Jairam Ramesh, “Making Sense of Chindia: Reflections on China and India” (India Research Press, New Delhi; May 2005)

On Spengler:

Will Harvard Business School succeed in reinventing its legendary MBA?

 By Xavier Forneris

Harvard Business School (HBS), one of the most prestigious producers of MBA’s worldwide, has introduced a big change to his curriculum. As reported in The Economist (12/3/2011), the “Field Immersion Experiences for Leadership Development” whose acronym is, conveniently, “FIELD”, is supposed to become as important as the well-established case method that Harvard has pioneered and was adopted by most business schools. It applies to the new cohort of 900 full time MBA’s who started their two-year program at HBS last summer.It apparently consists of 3 components, all introduced in the first year (the second year part of the FIELD is still under development):

  1. Team-building exercises. Each student is expected to lead a team for a specific project, with the objective of learning how to collaborate, give and receive feedback. 
  2. Field work: each student would be sent to a firm, among 140 in 11 countries, to work there for a week, in a sort of “structured learning by doing”. HBS alumni would certainly be mobilized to host students in their respective companies and HBS has vast network of alumni, dispersed globally.
  3. Each student will receive $3,000 in seed money and have 8 weeks to launch a small business. A vote will then take place among all students to select the most successul or promising venture(s), that will receive more funding.

Looking at these three items, my first observation was “Why, they didn’t have team-building exercises yet”? In my own MBA program, at the University of North Carolina’s Kenan Flagler School of Business, team-building was one of the first things we did, at the outset of the program. I’m surprised that HBS MBA’s didn’t have that until now. In fairness, I don’t have enough detail about what each item really entails so it’s difficult to judge how innovative that is. Also, my MBA was for Executives and the article is about the full-time MBA program. But I would be surprised if full-time MBAs at UNC do not have team-building exercises already built in their curriculum for year 1.

The Economist raises a good point when it says, talking about item #2 “It is unclear how much the one-week working assignments will achieve”. I fully agree. The idea of being embedded in company, whether a domestic or overseas one, is a great concept, but shouldn’t they make this a longer experience? The Economist quotes a management guru, Pankaj Ghemawat:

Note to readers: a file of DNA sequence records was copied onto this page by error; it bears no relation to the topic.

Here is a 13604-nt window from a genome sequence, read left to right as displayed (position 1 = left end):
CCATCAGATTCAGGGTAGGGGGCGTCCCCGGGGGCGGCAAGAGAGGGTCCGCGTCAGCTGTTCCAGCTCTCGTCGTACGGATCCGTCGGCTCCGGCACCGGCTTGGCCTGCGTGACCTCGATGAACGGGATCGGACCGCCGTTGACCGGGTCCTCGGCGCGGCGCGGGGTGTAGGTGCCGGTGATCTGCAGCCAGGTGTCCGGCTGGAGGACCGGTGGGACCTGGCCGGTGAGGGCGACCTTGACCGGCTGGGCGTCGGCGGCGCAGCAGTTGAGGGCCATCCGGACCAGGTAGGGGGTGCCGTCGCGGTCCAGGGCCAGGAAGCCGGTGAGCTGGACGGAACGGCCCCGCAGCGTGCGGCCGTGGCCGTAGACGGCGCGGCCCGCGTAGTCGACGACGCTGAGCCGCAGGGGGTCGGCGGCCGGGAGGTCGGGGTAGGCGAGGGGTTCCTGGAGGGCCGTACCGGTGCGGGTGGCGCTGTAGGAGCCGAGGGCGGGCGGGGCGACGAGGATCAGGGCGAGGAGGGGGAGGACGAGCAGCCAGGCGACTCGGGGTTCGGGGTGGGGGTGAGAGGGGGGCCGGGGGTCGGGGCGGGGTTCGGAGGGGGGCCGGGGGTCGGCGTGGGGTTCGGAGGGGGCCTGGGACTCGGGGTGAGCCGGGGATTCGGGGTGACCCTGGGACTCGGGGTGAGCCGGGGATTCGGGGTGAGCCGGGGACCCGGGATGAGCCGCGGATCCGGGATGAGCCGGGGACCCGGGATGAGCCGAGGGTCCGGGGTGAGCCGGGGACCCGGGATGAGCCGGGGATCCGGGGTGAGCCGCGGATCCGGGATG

Litterature suggests that an immersion experence needs to be at least 2-3 week experience and be backed up with time in the classroom”.

Clearly HBS must have access to this research. It often is one of the leading and most prolific sources of management literature. By the time you get to China or India, get over jet lag, orient yourself in the company, it’s basically time to come home…I’m slightly exaggerating here, and it’s true that a lot of ground work preparation can be done over the course of several weeks before the actual student’s departure. Yet, one week seems very short, and with the pressure of the MBA course requirements one can question how much time the HBS students will actually devote to this preparation.

As The Economist also points out, it remains to be seen how item # 3 (seed money for start-up) is different from the traditional business plan competition. I don’t have the details but the difference may be the actual start of a business. In a traditional business plan competition, one does not actually have to start a business before the competition; if you win, you can then use the prize money to implement your project. Here, it seems that students will be required to actually start a business, not just dream one on a business plan, and do so in a relatively short period (2 months). To me, it seems to be the most innovative aspect of the FIELD initiative, the one I would have enjoyed doing if it had been part of our curriculum. What is often lacking in many MBA programs is the practical application of what you are learning in class and also a focus on entrepreneurship. There are some MBA specializing in entrepreneurship but it is my impression that most MBA’s are really designed to teach you how to operate within, manage and grow an existing business rather than how to start your own.

Finally, The Economist article explains that the initiative was approved by faculty, in a vote that was apparently not very enthusiastic, and only for a 3 to 5-year period to “experiment”. Finally, it says that the experiment should add 10 to 15% to the cost of the course, borne by HBS, at least in the beginning.

 Source/Read more: The Economist, Dec. 3, 2011